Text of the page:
Dygraphs for mortality surveillance

I recently presented some of the mortality surveillance charts we use to @RLadiesLondon (a very welcoming group!) and one that got some interest was a chart of Nottinghamshire Healthcare NHS Foundation Trust deaths compared to ONS Provisionally Registered deaths. The chart looks good because it’s interactive but this type of chart can be confusing because of the 2 y axes.

When I show this report I make it clear that the two axes units are very different and that its purpose is to show that the pattern of the deaths in the wider population matches that of the deaths recorded by the Trust. It’s well known within Public Health that the pattern of deaths is seasonal, with a peak around January in the UK. However, this Public Health knowledge is not necessarily common knowledge in Secondary Care Trusts and it was one of the great benefits of having @IantheBee both create and present this report.

Getting ONS Provisional Data

I wrote about getting and formatting the spreadsheets from ONS for the East Midlands Provisionally Registered deaths:

but for the purposes of the mortality surveillance report I’ve used several years data and I normally keep the spreadsheets, save the merged data and then load that each time I need to run the R markdown report.

For the purposes of this blog I’ve amended the formatting code by adding functions so each year can be transformed and is available to plot:


# Download ONS spreadsheets Function-----------------------------------------------

GetData_function <- function(www,file){
destfile = file,
method = "wininet", #use "curl" for OS X / Linux, "wininet" for Windows
mode = "wb") #wb means "write binary" }




#2016 GetData_function("https://www.ons.gov.uk/file?uri=/peoplepopulationandcommunity/birthsdeathsandmarriages/deaths/datasets/weeklyprovisionalfiguresondeathsregisteredinenglandandwales/2016/publishedweek522016.xls",

# Import correct sheets --------------------------------------------------- Deaths_Now <- read_excel("DeathsDownload2019.xls ",
sheet = 4,
skip = 2)
Deaths_2018 <- read_excel("DeathsDownload2018.xls ",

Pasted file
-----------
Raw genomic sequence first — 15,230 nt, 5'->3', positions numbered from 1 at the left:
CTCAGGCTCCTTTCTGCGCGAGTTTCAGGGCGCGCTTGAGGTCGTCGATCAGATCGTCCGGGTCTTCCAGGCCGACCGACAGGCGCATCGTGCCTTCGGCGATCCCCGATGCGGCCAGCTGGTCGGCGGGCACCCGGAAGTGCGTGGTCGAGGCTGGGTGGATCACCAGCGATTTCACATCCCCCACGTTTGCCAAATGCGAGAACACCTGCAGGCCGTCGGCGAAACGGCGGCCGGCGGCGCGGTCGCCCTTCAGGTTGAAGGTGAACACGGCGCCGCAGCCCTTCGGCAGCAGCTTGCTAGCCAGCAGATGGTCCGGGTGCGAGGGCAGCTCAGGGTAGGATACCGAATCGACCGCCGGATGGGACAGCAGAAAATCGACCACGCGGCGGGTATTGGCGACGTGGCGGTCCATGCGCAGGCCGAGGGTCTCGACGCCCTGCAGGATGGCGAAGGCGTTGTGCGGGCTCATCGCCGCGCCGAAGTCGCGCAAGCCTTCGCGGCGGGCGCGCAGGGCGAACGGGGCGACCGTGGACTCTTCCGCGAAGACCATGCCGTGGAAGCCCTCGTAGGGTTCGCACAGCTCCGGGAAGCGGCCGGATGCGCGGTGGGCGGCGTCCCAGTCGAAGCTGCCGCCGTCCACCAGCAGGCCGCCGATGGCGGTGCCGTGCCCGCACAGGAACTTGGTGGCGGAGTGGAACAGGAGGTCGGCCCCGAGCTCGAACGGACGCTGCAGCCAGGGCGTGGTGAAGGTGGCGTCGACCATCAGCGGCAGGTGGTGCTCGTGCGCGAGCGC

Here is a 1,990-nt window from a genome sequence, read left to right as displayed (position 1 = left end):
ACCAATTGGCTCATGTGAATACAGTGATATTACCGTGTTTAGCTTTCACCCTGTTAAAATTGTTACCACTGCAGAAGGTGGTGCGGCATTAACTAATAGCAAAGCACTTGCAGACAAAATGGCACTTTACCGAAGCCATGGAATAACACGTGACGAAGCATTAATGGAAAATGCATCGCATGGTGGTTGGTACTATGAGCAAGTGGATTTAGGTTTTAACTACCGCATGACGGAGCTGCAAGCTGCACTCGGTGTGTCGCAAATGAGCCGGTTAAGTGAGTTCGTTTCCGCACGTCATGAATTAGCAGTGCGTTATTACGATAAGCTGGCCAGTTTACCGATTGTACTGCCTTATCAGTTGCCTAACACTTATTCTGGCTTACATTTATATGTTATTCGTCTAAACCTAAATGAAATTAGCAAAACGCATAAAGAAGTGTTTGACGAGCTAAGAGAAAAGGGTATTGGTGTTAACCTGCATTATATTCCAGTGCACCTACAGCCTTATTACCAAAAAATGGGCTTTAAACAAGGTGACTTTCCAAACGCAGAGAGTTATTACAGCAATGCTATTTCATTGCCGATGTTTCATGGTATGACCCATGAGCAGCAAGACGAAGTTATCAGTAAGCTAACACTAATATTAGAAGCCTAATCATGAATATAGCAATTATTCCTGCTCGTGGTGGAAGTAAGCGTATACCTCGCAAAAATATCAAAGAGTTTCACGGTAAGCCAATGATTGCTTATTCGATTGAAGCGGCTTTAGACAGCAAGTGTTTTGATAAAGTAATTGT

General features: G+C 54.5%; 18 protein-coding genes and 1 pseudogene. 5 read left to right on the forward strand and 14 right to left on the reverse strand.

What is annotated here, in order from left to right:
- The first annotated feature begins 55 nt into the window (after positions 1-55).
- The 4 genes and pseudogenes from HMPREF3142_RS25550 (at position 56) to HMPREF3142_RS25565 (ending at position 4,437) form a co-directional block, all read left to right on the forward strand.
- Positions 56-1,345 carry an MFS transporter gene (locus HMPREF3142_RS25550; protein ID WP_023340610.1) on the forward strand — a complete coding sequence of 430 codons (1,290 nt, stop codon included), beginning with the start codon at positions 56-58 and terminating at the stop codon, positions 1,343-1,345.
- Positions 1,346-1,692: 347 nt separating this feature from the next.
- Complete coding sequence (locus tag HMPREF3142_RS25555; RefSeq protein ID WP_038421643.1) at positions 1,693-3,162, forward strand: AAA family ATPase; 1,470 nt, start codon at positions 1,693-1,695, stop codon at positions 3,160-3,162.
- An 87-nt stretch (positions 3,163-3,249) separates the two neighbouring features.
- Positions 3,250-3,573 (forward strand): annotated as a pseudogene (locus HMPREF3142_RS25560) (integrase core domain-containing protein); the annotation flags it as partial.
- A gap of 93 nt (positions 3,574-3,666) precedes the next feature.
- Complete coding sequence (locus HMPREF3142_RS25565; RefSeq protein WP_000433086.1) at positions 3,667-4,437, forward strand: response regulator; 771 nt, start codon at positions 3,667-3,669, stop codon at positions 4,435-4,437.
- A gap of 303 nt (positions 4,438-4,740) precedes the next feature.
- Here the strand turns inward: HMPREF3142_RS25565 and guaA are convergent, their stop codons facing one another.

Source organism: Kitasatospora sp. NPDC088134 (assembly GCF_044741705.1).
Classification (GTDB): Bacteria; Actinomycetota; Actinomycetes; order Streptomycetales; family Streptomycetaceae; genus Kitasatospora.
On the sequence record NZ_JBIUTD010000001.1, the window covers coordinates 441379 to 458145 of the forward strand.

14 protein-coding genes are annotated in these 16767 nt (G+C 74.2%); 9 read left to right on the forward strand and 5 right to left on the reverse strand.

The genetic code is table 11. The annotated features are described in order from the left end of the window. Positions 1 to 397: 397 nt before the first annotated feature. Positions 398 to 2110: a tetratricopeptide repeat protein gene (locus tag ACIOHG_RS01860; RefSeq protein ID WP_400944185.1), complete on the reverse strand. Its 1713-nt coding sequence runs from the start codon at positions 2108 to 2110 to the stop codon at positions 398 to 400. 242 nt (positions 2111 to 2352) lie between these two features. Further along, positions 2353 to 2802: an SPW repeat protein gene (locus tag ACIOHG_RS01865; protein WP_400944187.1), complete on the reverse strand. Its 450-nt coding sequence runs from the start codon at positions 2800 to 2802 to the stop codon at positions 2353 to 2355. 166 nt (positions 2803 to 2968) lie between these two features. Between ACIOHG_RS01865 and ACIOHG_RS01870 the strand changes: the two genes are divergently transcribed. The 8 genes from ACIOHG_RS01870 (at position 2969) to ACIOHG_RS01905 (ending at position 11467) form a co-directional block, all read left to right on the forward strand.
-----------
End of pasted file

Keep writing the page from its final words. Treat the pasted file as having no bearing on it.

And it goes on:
sheet = 4,
skip = 2)
Deaths_2017 <- read_excel("DeathsDownload2017.xls ",
sheet = 4,
skip = 2)
Deaths_2016 <- read_excel("DeathsDownload2016.xls ",
sheet = 4,
skip = 2)

# Look up code to remove excess rows -------------------------------------- LookupList <- c("Week ended",
"Total deaths, all ages",
"Total deaths: average of corresponding",
"E12000004" )

# Function for formatting data -------------------------------------------- Transform_function <- function(dataframe){

#Format data frames
df <- dataframe %>%
clean_names %>%
remove_empty(c("rows","cols")) %>%
filter(week_number %in% LookupList)

#Transpose table
df <- t(df)

#Whilst this is a matrix make the top row the header
colnames(df) <- df[1, ]

#Make this object a data.frame
df <- as.data.frame(df)

#Function to find 'not in'
'%!ni%' <- function(x,y)!('%in%'(x,y))

#List of things to remove to tidy the data.frame
remove <- c("E12000004", "East Midlands")

#remove the rows and ensure dates are in the correct format
df <- df %>%
filter(E12000004 %!ni% remove) %>%
mutate(serialdate = excel_numeric_to_date(as.numeric(as.character(`Week ended`)), date_system = "modern")) df$`Week ended` <- as.Date(df$`Week ended`, format = '%Y-%m-%d') df <- df %>% mutate(date = if_else(is.na(`Week ended`),serialdate,`Week ended`))

#Final transformation of data
df %>% select(`Total deaths, all ages`,date) %>%
filter(!is.na(`Total deaths, all ages`)) %>%
mutate(`Total deaths, all ages` = as.numeric(as.character(`Total deaths, all ages`))) #To match other data.frames }

# Run functions -----------------------------------------------------------
DeathsNow <- Transform_function(Deaths_Now)
Deaths2018 <- Transform_function(Deaths_2018)
Deaths2017 <- Transform_function(Deaths_2017)
Deaths2016 <- Transform_function(Deaths_2016)

# Merge data -----------------------------------------------------
Deaths <- bind_rows(DeathsNow,
Deaths2016) %>%
mutate(date = as.Date(date),
`Total deaths, all ages` = as.numeric(`Total deaths, all ages`))